There were men in jumpsuits here this morning, men whose job it is to clean up this park. They came with hoses and rakes and garbage bags. They cleared out the dead leaves; they emptied the wastebaskets. They picked up the human trash: greasy paper bags, empty beer bottles, toilet paper and Styrofoam plate-lunch containers and cigarette butts and feces. By now, by midmorning, Triangle Park feels sparkly again. The wind sweeps down from the mountains, making the leaves shiver. The sun is on the grass. Near a building hung with Chinese signs a woman crosses the street. She's approaching a car that has stopped and is now idling, waiting for her.

Her name is Serena. She is blond, fiftyish, drug-addict lean. She wears a denim miniskirt and a pale pink tank top. A tattoo wilts down her left bicep. She turns her head to let the wind from the ocean clear the hair from her eyes — in Honolulu the trade winds are constant — and for a moment I can see her face in full: wide high cheeks, bright brown eyes. It could be a pretty face but for the missing teeth. They deflate her jaw, giving her the look of an old baby, elongated and tattooed.

In the past I have seen Serena from a distance and mistaken her for my mother because she is skinny like my mother is, has dyed hair like my mother does, and at times looks hollow and vacant the way I think my mother might look when she's high, though this is largely speculation, because ever since she relapsed four years ago Karen is memorable to my sisters and me mostly for her absence. So really Serena is what I picture my mother might be, or what she might become, a toothless hag, if she stays in Triangle Park any longer.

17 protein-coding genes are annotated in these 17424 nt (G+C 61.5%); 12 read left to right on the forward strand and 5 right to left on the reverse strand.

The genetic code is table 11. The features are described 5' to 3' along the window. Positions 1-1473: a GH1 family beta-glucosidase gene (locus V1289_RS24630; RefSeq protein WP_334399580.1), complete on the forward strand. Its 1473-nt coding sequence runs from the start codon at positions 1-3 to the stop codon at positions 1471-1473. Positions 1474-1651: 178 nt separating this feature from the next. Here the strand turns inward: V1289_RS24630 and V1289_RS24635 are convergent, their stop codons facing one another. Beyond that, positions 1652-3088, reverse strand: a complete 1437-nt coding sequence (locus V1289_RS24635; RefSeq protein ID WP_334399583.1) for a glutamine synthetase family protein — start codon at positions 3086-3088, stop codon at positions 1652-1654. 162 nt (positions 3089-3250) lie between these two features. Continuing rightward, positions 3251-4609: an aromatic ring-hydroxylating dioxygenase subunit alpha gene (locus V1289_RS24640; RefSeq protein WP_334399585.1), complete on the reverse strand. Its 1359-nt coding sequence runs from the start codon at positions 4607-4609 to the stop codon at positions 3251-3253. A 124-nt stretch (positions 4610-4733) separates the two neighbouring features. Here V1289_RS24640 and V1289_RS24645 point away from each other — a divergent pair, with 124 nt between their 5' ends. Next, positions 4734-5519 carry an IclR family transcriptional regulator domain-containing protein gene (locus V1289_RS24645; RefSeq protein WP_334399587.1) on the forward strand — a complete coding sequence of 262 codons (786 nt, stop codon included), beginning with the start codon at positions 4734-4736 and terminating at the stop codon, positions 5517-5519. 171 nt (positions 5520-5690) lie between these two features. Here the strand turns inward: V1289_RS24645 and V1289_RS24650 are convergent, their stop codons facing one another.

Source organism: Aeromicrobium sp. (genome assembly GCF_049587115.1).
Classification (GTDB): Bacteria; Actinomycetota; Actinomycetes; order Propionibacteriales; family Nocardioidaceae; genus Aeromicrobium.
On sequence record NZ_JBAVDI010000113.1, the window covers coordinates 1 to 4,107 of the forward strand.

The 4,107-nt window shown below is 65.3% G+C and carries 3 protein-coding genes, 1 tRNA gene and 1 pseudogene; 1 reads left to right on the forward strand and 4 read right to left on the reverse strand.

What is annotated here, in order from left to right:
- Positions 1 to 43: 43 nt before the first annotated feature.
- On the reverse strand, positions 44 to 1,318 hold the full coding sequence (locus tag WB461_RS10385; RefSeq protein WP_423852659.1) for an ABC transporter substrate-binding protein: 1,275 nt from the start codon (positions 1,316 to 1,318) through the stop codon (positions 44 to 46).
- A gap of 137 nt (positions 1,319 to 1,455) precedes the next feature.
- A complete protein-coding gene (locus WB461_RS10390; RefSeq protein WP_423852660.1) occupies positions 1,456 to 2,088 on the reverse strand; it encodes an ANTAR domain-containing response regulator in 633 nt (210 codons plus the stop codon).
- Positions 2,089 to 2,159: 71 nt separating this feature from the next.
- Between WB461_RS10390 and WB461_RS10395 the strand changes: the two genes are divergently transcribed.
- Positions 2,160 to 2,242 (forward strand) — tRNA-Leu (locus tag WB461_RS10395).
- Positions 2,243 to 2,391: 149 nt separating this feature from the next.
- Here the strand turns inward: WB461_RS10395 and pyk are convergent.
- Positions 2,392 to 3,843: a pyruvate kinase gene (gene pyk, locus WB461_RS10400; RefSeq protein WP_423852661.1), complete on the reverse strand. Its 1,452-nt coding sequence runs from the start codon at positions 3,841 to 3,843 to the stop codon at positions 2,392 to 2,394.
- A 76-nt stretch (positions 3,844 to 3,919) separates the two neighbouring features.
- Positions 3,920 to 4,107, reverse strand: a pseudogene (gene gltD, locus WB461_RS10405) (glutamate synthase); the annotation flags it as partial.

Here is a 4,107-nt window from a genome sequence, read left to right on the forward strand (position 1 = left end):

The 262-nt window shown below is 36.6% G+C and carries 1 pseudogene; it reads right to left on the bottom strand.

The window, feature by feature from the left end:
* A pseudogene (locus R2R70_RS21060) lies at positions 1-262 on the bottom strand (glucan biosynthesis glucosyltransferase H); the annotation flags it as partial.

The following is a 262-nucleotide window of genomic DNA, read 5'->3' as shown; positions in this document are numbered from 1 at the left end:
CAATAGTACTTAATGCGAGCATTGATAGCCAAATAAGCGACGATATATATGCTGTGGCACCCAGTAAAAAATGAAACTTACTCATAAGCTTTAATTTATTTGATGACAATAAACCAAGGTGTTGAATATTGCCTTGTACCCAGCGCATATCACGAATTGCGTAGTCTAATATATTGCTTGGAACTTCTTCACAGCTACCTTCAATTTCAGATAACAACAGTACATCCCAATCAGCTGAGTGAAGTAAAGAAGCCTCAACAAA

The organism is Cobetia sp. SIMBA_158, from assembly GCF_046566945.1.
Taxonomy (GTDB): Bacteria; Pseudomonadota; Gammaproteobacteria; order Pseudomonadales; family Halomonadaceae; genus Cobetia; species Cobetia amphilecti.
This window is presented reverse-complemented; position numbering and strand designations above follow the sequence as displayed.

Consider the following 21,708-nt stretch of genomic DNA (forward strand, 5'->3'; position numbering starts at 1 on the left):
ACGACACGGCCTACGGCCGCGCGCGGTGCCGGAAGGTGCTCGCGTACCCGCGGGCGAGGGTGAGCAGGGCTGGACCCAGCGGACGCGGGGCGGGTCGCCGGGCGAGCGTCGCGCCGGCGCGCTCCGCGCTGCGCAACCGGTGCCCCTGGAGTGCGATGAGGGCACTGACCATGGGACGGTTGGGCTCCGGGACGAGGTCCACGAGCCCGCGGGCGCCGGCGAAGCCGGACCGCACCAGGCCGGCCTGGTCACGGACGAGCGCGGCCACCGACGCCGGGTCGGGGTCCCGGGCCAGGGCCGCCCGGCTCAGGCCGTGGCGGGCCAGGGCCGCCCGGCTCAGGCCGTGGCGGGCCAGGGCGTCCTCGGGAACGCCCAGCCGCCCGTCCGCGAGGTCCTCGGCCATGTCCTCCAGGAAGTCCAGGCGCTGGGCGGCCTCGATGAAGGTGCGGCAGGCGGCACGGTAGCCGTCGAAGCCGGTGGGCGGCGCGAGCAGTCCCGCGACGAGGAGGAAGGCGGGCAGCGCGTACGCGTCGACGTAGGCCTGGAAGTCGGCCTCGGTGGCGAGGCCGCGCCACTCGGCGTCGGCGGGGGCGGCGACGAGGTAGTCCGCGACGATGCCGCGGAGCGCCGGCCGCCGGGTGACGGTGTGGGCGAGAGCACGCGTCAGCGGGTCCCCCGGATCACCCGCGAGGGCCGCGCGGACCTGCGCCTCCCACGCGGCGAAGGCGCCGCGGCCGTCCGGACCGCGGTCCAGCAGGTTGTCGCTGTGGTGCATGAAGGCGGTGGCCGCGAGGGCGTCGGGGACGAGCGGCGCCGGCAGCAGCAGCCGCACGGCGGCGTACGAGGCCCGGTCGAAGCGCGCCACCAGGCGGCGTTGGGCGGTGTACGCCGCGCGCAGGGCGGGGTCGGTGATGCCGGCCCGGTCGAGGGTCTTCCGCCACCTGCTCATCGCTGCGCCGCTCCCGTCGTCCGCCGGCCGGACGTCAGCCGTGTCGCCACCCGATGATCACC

Karen Morgan gave me up twenty-five years ago, when I was seven. She was a heroin addict and couldn't take care of me. My father and my stepmother raised me, educated me, sent me to college. I don't know why I think my mother is my responsibility, but I do.

She has been beaten up, raped. She's been arrested; she's prostituted. Add to this the long-term effects of opiate addiction, heavy smoking, bouts with pneumonia, and the constant threat of disease — TB, staph, septicemia, hepatitis, and HIV — and perhaps you can understand why I am afraid my mother is going to die out here. I do not know whether this is a real fear or not. But people die on the street, and this is why I am here.

So I wait, look around. Everything is so close on an island. Walk seven or eight blocks makai, oceanward, and you're at Aloha Tower, once the tallest building in Hawaii. The steamships used to come in here, the Lurline and the Matsonia. Members of my own family ate baked Alaska and tomato aspic on those boats, four and a half days out from San Francisco. They bought lei from the lei sellers at the docks — pikake, plumeria, and double carnation, my great-grandmother's favorite. They threw coins off the decks. A half-dollar tossed might get six local boys to dive.